The trial court advised the parties that any allegation of trespass damages occurring before January 15, 2004, was irrelevant because it involved a separate lawsuit pending between Horn and Wesco. 4
No. 39093-1 Carrolls Water’s expert appraiser Kenneth L. Davis, Sr. testified, “[T]here’s no loss in value [to Horn’s land] due to the easement,” VRP (Jan. 8, 2009) at 29; because (1) the waterline easement does not affect Horn’s ability to use “that side area of the yard,” VRP (Jan. 8, 2009) at 28; (2) Horn could not build within the first five feet of the waterline because local zoning rules designated that five-foot area for setbacks; and (3) despite the waiting list for new users to access the waterline, if Horn or a subsequent owner of Lot 18 were to connect to the waterline in the future, “It would save them thousands of dollars . . . as opposed to going with a private water source.” VRP (Jan. 8, 2009) at 19. Davis testified that $2,500 is the standard amount of compensation that property owners receive for a utility easement. Horn called no expert witnesses to rebut this testimony or to testify on his behalf. Instead, he testified about the waterline easement’s value, based on its size and the area’s property values. He testified that (1) the waterline easement is two-tenths of an acre in size5; (2) it lies entirely on his property, Lot 18—a vacant tract of land with no over-ground structures; (3) he does not plan to build on it; but (4) he should receive $31,000 to compensate for the waterline easement, based on the area’s highest property values, and “a bunch of different factors,” including his enjoyment of the property’s views, privacy, and paved roads.6 B. Waterline Easement’s Location When Horn asked why the property’s legal description, on which the survey relied, failed to include Lot 18 or the waterline easement, Carrolls Water’s expert surveyor responded that the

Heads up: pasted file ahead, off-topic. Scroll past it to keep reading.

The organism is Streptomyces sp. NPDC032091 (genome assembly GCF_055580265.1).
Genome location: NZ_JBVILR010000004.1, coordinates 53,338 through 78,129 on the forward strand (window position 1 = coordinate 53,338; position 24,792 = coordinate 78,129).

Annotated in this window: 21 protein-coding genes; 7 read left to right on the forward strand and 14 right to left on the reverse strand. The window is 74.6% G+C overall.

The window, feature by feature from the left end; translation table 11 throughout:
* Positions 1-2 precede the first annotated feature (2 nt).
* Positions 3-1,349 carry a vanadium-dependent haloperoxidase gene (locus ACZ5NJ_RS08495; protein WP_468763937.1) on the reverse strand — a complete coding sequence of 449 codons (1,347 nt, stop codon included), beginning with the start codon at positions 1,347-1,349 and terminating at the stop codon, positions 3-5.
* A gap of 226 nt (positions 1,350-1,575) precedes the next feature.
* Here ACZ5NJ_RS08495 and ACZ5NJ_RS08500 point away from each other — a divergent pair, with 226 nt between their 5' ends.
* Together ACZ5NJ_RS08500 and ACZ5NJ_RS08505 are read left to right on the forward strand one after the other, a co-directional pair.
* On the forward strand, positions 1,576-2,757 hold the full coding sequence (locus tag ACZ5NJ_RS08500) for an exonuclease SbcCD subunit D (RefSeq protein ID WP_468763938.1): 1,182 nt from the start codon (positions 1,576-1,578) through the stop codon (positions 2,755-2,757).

It is undisputed “that the total area of the [waterline] easement is two-tenths of an acre.” VRP (Jan. 8, 2009) at 136.
VRP (Jan. 8, 2009) at 140. 5
No. 39093-1 waterline easement “[wa]s not a part of the original Lot 18.” VRP (Jan. 7, 2009) at 78. Carrolls